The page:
Diagnostic and Management Strategies for Patients with Chronic Prostatitis and Chronic Pelvic Pain Syndrome.

Chronic prostatitis/chronic pelvic pain syndrome (CP/CPPS) is a common and often heterogenous condition that can have severe consequences on patient quality of life. In this review, we describe the pathophysiology, diagnostic work-up, and treatment of patients with CP/CPPS incorporating the most recent literature. Studies have demonstrated that CP/CPPS involves a complex pathophysiology, including infectious, immunologic, neurologic, endocrinologic, and psychologic etiologies, with frequent intersections between the different entities. Despite robust research assessing a variety of therapeutics targeting these etiologies, clinical trials have failed to identify an empiric treatment strategy applicable specifically to older adult male patients with CP/CPPS. As such, it can be challenging to manage older male patients with this condition. The advent of clinical phenotyping of patients with CP/CPPS has led to advances in tailored management strategies. Monomodal therapy has been largely unsuccessful because of the unclear and complex etiology of CPPS. As a result, CP/CPPS therapy has transitioned to a multimodal approach, including both pharmacologic and non-pharmacologic therapies. The best studied pharmacologic therapies include antibiotics, alpha-blockers, anti-inflammatory and immunomodulatory agents, phytotherapies, phosphodiesterase inhibitors, hormonal agents, neuromodulatory agents, and antidepressants. The best studied non-pharmacological therapies include pelvic floor physical therapy, myofascial trigger point release, acupuncture and electroacupuncture, psychological support and biofeedback, and electrocorporeal shockwave therapy and local thermotherapy.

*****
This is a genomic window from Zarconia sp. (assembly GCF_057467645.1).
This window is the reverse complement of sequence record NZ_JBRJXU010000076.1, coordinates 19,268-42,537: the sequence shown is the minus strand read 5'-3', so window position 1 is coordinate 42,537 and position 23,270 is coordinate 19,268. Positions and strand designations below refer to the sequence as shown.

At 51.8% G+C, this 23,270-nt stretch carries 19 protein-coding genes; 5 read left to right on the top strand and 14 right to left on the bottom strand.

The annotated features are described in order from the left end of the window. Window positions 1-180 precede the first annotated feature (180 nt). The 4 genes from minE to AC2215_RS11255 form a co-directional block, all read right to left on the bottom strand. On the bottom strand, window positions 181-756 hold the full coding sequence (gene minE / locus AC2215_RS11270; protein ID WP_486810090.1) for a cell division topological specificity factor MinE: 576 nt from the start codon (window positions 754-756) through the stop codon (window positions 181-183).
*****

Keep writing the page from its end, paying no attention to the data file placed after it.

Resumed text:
Drugs & aging. 2021 Sep 29 [Epub]

Vanessa N Pena, Noah Engel, Andrew T Gabrielson, Matthew J Rabinowitz, Amin S Herati

Department of Urology, The James Buchanan Brady Urological Institute, The Johns Hopkins University School of Medicine, 600 North Wolfe Street, Baltimore, MD, 21287, USA., Department of Urology, The James Buchanan Brady Urological Institute, The Johns Hopkins University School of Medicine, 600 North Wolfe Street, Baltimore, MD, 21287, USA. .

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